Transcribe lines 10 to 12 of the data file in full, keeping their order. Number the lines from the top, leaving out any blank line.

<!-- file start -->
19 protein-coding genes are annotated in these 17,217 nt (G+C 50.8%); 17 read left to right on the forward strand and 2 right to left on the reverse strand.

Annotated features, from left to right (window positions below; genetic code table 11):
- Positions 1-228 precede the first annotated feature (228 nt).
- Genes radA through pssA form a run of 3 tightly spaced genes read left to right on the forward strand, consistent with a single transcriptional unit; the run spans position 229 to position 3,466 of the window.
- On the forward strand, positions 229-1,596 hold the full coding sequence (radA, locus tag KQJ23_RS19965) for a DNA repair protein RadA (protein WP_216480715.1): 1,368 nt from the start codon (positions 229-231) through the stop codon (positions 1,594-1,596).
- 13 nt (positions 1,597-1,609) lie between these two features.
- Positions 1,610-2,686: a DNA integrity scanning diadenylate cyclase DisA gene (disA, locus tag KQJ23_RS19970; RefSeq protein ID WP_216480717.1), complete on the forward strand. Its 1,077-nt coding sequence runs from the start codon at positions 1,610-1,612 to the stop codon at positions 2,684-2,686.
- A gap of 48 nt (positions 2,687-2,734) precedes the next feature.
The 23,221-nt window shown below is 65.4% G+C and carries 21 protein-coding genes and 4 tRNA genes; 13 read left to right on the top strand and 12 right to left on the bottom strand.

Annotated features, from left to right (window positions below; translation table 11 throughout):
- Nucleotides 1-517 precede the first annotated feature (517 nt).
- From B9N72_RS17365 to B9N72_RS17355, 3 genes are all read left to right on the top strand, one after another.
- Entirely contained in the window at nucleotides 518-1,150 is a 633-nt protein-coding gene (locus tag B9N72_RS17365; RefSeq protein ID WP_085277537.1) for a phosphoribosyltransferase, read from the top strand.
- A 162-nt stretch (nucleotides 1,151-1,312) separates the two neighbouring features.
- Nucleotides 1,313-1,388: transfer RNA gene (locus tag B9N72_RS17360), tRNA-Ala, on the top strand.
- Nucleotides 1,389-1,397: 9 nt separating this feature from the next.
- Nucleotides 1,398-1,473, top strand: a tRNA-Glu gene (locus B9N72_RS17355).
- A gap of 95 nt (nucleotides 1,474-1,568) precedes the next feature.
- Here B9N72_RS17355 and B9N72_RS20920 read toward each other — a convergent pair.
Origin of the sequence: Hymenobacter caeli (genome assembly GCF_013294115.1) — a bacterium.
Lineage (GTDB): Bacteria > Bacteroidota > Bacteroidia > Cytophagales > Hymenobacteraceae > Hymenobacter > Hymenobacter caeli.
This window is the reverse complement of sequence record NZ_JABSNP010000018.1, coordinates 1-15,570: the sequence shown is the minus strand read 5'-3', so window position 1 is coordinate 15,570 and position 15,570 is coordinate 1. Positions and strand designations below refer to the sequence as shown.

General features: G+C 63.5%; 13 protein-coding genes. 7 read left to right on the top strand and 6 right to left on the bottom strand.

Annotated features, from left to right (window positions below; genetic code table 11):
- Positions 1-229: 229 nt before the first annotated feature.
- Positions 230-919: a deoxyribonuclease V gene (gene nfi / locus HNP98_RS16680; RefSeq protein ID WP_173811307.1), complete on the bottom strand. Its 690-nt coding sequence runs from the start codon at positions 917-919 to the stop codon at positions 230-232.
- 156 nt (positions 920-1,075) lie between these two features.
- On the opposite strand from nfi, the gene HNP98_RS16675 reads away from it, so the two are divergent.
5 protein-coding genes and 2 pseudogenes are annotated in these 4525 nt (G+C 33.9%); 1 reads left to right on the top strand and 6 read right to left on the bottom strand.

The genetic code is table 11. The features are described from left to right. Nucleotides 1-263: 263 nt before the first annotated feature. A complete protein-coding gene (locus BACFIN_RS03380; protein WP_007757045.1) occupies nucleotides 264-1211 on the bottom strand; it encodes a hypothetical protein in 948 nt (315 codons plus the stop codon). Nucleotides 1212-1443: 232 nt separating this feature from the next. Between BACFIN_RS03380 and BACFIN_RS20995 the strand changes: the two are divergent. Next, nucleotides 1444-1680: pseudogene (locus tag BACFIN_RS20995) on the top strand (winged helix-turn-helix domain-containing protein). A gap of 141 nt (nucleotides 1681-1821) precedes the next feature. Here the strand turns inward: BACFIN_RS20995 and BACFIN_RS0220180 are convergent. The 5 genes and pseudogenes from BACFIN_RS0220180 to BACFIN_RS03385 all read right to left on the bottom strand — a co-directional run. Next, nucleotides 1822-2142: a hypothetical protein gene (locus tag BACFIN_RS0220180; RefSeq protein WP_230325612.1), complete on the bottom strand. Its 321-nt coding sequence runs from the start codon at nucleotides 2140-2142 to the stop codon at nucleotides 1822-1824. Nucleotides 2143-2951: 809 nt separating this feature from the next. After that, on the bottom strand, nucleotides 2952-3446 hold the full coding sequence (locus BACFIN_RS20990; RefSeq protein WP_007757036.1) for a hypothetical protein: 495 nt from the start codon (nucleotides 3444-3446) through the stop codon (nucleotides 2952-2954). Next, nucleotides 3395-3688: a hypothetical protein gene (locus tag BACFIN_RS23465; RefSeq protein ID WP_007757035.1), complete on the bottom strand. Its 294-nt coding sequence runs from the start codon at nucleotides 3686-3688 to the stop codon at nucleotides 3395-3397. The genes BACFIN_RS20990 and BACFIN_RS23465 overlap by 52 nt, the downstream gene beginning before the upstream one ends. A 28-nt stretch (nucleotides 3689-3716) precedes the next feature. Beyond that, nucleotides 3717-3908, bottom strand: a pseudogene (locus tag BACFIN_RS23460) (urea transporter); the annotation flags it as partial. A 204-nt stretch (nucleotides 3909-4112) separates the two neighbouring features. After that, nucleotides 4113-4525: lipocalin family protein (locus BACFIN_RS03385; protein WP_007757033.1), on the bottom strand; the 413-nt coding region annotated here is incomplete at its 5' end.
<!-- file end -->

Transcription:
Annotated features, from left to right (window positions below; translation table 11 throughout):
- Nucleotides 1-517 precede the first annotated feature (517 nt).
- From B9N72_RS17365 to B9N72_RS17355, 3 genes are all read left to right on the top strand, one after another.